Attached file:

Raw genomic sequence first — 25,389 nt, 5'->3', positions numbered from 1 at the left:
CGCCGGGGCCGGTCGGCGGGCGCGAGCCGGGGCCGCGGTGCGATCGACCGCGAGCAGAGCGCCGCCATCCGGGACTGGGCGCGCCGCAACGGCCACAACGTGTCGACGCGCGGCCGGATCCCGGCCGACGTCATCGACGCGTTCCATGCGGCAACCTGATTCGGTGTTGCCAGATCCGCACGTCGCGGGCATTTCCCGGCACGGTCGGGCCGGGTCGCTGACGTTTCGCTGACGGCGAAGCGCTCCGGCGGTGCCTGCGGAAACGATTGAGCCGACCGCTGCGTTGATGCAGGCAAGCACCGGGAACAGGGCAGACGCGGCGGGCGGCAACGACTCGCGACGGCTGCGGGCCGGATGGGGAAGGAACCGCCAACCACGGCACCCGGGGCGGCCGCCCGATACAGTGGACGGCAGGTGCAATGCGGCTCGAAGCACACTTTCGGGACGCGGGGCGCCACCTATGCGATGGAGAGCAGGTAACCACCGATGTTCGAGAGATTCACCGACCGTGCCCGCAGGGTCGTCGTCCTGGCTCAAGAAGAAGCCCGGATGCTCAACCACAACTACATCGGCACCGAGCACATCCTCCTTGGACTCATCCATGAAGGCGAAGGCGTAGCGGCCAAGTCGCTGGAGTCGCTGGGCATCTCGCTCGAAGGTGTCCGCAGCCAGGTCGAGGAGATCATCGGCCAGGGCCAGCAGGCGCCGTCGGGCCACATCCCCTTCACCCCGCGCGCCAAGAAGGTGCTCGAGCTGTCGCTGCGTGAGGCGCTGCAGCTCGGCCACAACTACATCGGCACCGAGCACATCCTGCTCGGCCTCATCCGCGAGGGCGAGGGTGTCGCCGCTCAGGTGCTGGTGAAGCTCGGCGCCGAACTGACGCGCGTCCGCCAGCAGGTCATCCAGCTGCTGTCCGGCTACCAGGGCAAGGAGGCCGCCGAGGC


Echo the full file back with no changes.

Raw genomic sequence first — 25,389 nt, 5'->3', positions numbered from 1 at the left:
CGCCGGGGCCGGTCGGCGGGCGCGAGCCGGGGCCGCGGTGCGATCGACCGCGAGCAGAGCGCCGCCATCCGGGACTGGGCGCGCCGCAACGGCCACAACGTGTCGACGCGCGGCCGGATCCCGGCCGACGTCATCGACGCGTTCCATGCGGCAACCTGATTCGGTGTTGCCAGATCCGCACGTCGCGGGCATTTCCCGGCACGGTCGGGCCGGGTCGCTGACGTTTCGCTGACGGCGAAGCGCTCCGGCGGTGCCTGCGGAAACGATTGAGCCGACCGCTGCGTTGATGCAGGCAAGCACCGGGAACAGGGCAGACGCGGCGGGCGGCAACGACTCGCGACGGCTGCGGGCCGGATGGGGAAGGAACCGCCAACCACGGCACCCGGGGCGGCCGCCCGATACAGTGGACGGCAGGTGCAATGCGGCTCGAAGCACACTTTCGGGACGCGGGGCGCCACCTATGCGATGGAGAGCAGGTAACCACCGATGTTCGAGAGATTCACCGACCGTGCCCGCAGGGTCGTCGTCCTGGCTCAAGAAGAAGCCCGGATGCTCAACCACAACTACATCGGCACCGAGCACATCCTCCTTGGACTCATCCATGAAGGCGAAGGCGTAGCGGCCAAGTCGCTGGAGTCGCTGGGCATCTCGCTCGAAGGTGTCCGCAGCCAGGTCGAGGAGATCATCGGCCAGGGCCAGCAGGCGCCGTCGGGCCACATCCCCTTCACCCCGCGCGCCAAGAAGGTGCTCGAGCTGTCGCTGCGTGAGGCGCTGCAGCTCGGCCACAACTACATCGGCACCGAGCACATCCTGCTCGGCCTCATCCGCGAGGGCGAGGGTGTCGCCGCTCAGGTGCTGGTGAAGCTCGGCGCCGAACTGACGCGCGTCCGCCAGCAGGTCATCCAGCTGCTGTCCGGCTACCAGGGCAAGGAGGCCGCCGAGGC